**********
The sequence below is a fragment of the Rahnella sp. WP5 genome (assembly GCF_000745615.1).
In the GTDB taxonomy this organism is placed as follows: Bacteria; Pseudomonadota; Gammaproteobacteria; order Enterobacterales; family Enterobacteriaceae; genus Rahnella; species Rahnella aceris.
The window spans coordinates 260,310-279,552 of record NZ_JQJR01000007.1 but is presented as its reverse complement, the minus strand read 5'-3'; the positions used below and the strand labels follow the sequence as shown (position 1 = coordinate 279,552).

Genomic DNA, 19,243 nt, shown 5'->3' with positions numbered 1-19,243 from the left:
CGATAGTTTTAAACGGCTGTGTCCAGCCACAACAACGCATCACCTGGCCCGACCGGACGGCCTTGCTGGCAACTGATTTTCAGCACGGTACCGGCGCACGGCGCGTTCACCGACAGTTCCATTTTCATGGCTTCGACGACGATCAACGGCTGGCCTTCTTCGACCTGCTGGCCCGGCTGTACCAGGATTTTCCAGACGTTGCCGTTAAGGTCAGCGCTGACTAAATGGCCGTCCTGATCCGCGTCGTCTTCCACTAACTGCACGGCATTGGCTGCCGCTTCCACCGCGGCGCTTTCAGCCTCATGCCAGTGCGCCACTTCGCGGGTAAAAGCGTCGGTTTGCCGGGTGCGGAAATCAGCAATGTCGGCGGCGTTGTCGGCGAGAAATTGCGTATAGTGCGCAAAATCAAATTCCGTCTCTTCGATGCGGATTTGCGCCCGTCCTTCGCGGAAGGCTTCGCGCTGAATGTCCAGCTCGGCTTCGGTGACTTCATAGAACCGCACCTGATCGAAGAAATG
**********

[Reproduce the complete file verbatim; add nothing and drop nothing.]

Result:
The sequence below is a fragment of the Rahnella sp. WP5 genome (assembly GCF_000745615.1).
In the GTDB taxonomy this organism is placed as follows: Bacteria; Pseudomonadota; Gammaproteobacteria; order Enterobacterales; family Enterobacteriaceae; genus Rahnella; species Rahnella aceris.
The window spans coordinates 260,310-279,552 of record NZ_JQJR01000007.1 but is presented as its reverse complement, the minus strand read 5'-3'; the positions used below and the strand labels follow the sequence as shown (position 1 = coordinate 279,552).

Genomic DNA, 19,243 nt, shown 5'->3' with positions numbered 1-19,243 from the left:
CGATAGTTTTAAACGGCTGTGTCCAGCCACAACAACGCATCACCTGGCCCGACCGGACGGCCTTGCTGGCAACTGATTTTCAGCACGGTACCGGCGCACGGCGCGTTCACCGACAGTTCCATTTTCATGGCTTCGACGACGATCAACGGCTGGCCTTCTTCGACCTGCTGGCCCGGCTGTACCAGGATTTTCCAGACGTTGCCGTTAAGGTCAGCGCTGACTAAATGGCCGTCCTGATCCGCGTCGTCTTCCACTAACTGCACGGCATTGGCTGCCGCTTCCACCGCGGCGCTTTCAGCCTCATGCCAGTGCGCCACTTCGCGGGTAAAAGCGTCGGTTTGCCGGGTGCGGAAATCAGCAATGTCGGCGGCGTTGTCGGCGAGAAATTGCGTATAGTGCGCAAAATCAAATTCCGTCTCTTCGATGCGGATTTGCGCCCGTCCTTCGCGGAAGGCTTCGCGCTGAATGTCCAGCTCGGCTTCGGTGACTTCATAGAACCGCACCTGATCGAAGAAATG